When Christina Blacken moved into a prewar building in Flatbush, Brooklyn, in 2015, she thought, like most of her long-term neighbors, she would be there for 20-plus years. But in 2021 she was forced to move.
Like many who migrated to New York, Ms. Blacken, 34, who grew up in Ogden, Utah, and is founder and chief story strategist at The New Quo, a professional development and equity consultancy, had experienced her share of bad apartments. After graduating from Cornell University in 2010, she spent her 20s apartment hopping, moving each time for a variety of issues: roaches, mice, no heat in the winter, and a relationship that ended. After her break up, she moved from Astoria to Brooklyn, thanks to an ad for an apartment share she found on Craigslist.
“I was splitting the $1,500 rent for a sizable two-bedroom,” she said. “It was a crazy deal when I moved in. After four months, my roommate left to move in with her fiancé. I wasn’t a relative, so I couldn’t take the lease over for the same price. It became a new lease and increased to $1,800. It was still a steal, so I stayed.”
During the next five years she became close with her neighbors and super. Everyone was friendly and supportive. There was community. She felt safe and secure.
Then the pandemic hit and everything fell apart.
First, because of the lockdown, which she took seriously, she couldn’t leave her home because of Covid. Then she was unable to stay because of the deterioration of both the building and her quality of life. And so she began an intense rental search. In June 2021, six weeks into her quest, she stumbled upon perfection: a three-bedroom, two-bath apartment a few blocks away from where she was living. It was the last apartment she saw of the day and the last one she would need to see. She put in an application, acknowledged the steep competition, and hoped for the best.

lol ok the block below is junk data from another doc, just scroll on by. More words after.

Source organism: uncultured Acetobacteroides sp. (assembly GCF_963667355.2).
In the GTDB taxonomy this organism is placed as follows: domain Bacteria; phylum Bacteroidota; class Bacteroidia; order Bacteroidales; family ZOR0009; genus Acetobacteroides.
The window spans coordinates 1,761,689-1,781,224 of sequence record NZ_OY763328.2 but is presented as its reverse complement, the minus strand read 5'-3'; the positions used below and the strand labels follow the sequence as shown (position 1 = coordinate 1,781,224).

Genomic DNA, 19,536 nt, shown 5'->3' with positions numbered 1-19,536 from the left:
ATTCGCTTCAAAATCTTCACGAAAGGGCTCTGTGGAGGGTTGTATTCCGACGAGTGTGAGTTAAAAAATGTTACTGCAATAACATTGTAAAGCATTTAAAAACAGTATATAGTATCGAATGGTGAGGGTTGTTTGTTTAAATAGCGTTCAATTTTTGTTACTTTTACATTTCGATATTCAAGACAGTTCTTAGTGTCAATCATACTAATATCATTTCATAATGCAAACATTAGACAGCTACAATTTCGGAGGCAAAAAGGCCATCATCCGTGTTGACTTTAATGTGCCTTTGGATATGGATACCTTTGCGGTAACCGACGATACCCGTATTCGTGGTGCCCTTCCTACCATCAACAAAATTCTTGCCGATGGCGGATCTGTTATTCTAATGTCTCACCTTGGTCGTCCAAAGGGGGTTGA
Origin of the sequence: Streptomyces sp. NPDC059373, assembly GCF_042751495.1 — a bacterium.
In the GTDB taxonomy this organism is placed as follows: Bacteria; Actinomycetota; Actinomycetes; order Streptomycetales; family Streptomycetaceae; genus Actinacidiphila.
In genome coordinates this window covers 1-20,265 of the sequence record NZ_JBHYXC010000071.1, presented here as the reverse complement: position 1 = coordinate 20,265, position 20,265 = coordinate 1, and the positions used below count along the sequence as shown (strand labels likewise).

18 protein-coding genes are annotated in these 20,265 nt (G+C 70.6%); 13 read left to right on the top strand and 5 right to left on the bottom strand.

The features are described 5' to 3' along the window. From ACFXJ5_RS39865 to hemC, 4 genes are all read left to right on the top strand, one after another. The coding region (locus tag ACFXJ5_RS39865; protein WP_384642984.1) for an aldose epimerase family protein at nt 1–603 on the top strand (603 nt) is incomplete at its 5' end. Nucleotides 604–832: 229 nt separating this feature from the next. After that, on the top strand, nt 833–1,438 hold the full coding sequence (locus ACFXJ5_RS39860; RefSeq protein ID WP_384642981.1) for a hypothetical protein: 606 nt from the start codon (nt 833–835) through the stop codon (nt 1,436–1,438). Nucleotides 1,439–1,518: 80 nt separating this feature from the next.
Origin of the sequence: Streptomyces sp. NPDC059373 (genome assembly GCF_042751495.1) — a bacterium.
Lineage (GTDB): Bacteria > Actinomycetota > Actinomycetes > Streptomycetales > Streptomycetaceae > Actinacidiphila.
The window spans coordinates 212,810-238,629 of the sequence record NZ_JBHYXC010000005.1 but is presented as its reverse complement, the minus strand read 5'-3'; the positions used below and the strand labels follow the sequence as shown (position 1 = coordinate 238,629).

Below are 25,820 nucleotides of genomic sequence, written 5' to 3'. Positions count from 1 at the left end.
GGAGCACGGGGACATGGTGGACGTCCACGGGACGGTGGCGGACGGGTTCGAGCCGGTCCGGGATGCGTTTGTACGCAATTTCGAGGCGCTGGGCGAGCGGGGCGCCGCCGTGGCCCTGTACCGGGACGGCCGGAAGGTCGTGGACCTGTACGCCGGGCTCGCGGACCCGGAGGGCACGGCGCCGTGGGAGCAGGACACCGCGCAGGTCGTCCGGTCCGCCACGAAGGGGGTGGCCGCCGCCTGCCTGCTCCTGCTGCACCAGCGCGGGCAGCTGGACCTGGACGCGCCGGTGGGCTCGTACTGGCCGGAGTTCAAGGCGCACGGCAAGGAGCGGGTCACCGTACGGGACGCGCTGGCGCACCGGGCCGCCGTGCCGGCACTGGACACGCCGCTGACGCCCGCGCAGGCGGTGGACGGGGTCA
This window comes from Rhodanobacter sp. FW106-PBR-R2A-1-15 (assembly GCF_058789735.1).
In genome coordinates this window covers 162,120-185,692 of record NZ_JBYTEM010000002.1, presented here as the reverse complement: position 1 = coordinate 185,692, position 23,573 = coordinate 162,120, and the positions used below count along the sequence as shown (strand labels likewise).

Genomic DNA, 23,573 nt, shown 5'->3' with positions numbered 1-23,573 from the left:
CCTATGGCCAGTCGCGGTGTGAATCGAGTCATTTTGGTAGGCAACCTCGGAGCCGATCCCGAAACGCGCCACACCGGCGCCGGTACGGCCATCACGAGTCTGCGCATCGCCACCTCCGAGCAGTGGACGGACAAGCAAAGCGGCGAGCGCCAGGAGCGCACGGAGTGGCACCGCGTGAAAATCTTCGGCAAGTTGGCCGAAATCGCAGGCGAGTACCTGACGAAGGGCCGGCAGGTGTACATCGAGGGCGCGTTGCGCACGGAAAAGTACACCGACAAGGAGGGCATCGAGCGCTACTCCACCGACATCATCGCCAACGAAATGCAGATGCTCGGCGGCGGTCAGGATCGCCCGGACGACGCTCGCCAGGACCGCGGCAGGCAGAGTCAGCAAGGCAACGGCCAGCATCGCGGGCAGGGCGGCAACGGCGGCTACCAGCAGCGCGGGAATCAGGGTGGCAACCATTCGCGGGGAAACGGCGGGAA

The price tag was $2,998, more than $1,000 above what she had been paying. But the extra bedroom and bathroom, the added square footage and high ceilings justified the increase. It was bright, sunny and faced Prospect Park. And it had amenities.
“Having a washer, dryer and dishwasher was life-altering,” said Ms. Blacken, who had never experienced these amenities inside her own apartment. “Moving here was a refresh and a restart, and a feeling of making it. This was a big, validating moment for me.”
$3,250 | Prospect Lefferts Gardens, Brooklyn
Christina Blacken, 34
Occupation: Founder and chief story strategist at The New Quo, a professional development and equity consultancy
Having Amenities: “I used to wash all my dishes by hand, which took so much time. And dried my hands out. Doing laundry now is so easy. I don’t have to leave the apartment and I can do it while I’m working. It’s no longer a disruptive activity filled with stress and preplanning and hoping machines are free downstairs.”
Biophilia: “Seeing Prospect Park from my window is incredibly calming. Being this close to nature has changed my mental and physical health.”
Not having to relocate was also a relief after her previous, short term, up-and-down experiences with her old buildings. For the first time, she was living alone in a space that was solely hers.
When Ms. Blacken moved into her old building in 2015, she quickly got to know her neighbors. That experience deepened once her roommate moved out and Ms. Blacken stayed. The following years brought stability and contentment, paired with the fact that she was living alone for the first time.
“The building was a good fit for my lifestyle,” she said. “I had friends in the neighborhood. I was growing roots.”
Things slowly disintegrated at the beginning of the pandemic.
Her neighbor, who lived a few doors down and had been battling mental illness, had a psychotic break. Suddenly, there was the slamming of doors happening throughout the day; incoherent screaming; the throwing of random possessions out the window; and the tossing of breakable items in the hallway. That went on for months.